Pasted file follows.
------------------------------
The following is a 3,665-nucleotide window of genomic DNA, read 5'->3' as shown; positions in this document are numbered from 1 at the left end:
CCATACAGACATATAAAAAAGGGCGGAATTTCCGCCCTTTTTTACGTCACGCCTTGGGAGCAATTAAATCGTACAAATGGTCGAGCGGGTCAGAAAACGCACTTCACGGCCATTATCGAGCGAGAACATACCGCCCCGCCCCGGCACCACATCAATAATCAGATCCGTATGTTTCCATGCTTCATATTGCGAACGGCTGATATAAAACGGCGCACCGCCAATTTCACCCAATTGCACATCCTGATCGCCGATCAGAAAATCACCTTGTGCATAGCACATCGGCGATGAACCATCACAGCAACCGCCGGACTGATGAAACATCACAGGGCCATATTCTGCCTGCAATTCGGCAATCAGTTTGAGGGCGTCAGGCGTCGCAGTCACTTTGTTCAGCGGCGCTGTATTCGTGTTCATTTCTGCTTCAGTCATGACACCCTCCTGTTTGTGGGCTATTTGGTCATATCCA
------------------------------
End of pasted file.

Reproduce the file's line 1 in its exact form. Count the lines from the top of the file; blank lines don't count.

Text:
The following is a 3,665-nucleotide window of genomic DNA, read 5'->3' as shown; positions in this document are numbered from 1 at the left end: